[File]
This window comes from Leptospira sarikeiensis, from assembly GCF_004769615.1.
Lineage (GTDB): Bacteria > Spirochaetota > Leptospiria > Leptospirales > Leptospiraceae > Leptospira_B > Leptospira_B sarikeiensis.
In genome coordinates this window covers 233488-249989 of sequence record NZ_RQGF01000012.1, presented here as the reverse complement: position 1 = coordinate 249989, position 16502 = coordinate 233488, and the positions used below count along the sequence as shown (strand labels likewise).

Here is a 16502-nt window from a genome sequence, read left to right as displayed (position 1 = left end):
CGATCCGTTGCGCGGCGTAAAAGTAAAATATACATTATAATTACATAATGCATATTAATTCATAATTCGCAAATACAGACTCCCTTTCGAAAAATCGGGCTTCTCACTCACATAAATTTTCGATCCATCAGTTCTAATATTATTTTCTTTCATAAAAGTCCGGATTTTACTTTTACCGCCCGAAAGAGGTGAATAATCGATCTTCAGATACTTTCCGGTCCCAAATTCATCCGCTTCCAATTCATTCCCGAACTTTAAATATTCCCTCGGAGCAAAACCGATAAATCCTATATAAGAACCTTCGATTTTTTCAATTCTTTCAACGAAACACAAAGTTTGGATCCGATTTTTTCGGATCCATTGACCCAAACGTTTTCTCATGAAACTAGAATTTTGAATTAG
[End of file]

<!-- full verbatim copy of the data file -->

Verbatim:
This window comes from Leptospira sarikeiensis, from assembly GCF_004769615.1.
Lineage (GTDB): Bacteria > Spirochaetota > Leptospiria > Leptospirales > Leptospiraceae > Leptospira_B > Leptospira_B sarikeiensis.
In genome coordinates this window covers 233488-249989 of sequence record NZ_RQGF01000012.1, presented here as the reverse complement: position 1 = coordinate 249989, position 16502 = coordinate 233488, and the positions used below count along the sequence as shown (strand labels likewise).

Here is a 16502-nt window from a genome sequence, read left to right as displayed (position 1 = left end):
CGATCCGTTGCGCGGCGTAAAAGTAAAATATACATTATAATTACATAATGCATATTAATTCATAATTCGCAAATACAGACTCCCTTTCGAAAAATCGGGCTTCTCACTCACATAAATTTTCGATCCATCAGTTCTAATATTATTTTCTTTCATAAAAGTCCGGATTTTACTTTTACCGCCCGAAAGAGGTGAATAATCGATCTTCAGATACTTTCCGGTCCCAAATTCATCCGCTTCCAATTCATTCCCGAACTTTAAATATTCCCTCGGAGCAAAACCGATAAATCCTATATAAGAACCTTCGATTTTTTCAATTCTTTCAACGAAACACAAAGTTTGGATCCGATTTTTTCGGATCCATTGACCCAAACGTTTTCTCATGAAACTAGAATTTTGAATTAG